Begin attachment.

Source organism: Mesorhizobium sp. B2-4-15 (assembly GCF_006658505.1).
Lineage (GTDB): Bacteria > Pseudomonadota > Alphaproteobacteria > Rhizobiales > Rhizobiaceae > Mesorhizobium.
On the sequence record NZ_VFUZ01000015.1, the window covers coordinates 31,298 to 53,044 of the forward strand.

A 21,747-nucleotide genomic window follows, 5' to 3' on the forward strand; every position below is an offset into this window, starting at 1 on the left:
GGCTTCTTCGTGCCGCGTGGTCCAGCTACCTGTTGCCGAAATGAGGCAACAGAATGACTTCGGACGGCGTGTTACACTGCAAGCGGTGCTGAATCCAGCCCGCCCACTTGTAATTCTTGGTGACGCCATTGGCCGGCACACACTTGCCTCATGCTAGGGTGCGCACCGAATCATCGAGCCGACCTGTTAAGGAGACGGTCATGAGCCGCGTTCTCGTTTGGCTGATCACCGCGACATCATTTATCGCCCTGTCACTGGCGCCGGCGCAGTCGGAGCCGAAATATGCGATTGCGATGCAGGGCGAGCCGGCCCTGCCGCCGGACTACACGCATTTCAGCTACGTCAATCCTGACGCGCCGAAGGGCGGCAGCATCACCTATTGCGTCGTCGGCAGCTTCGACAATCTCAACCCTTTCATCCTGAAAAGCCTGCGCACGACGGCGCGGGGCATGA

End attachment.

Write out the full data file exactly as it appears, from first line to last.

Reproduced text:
Source organism: Mesorhizobium sp. B2-4-15 (assembly GCF_006658505.1).
Lineage (GTDB): Bacteria > Pseudomonadota > Alphaproteobacteria > Rhizobiales > Rhizobiaceae > Mesorhizobium.
On the sequence record NZ_VFUZ01000015.1, the window covers coordinates 31,298 to 53,044 of the forward strand.

A 21,747-nucleotide genomic window follows, 5' to 3' on the forward strand; every position below is an offset into this window, starting at 1 on the left:
GGCTTCTTCGTGCCGCGTGGTCCAGCTACCTGTTGCCGAAATGAGGCAACAGAATGACTTCGGACGGCGTGTTACACTGCAAGCGGTGCTGAATCCAGCCCGCCCACTTGTAATTCTTGGTGACGCCATTGGCCGGCACACACTTGCCTCATGCTAGGGTGCGCACCGAATCATCGAGCCGACCTGTTAAGGAGACGGTCATGAGCCGCGTTCTCGTTTGGCTGATCACCGCGACATCATTTATCGCCCTGTCACTGGCGCCGGCGCAGTCGGAGCCGAAATATGCGATTGCGATGCAGGGCGAGCCGGCCCTGCCGCCGGACTACACGCATTTCAGCTACGTCAATCCTGACGCGCCGAAGGGCGGCAGCATCACCTATTGCGTCGTCGGCAGCTTCGACAATCTCAACCCTTTCATCCTGAAAAGCCTGCGCACGACGGCGCGGGGCATGA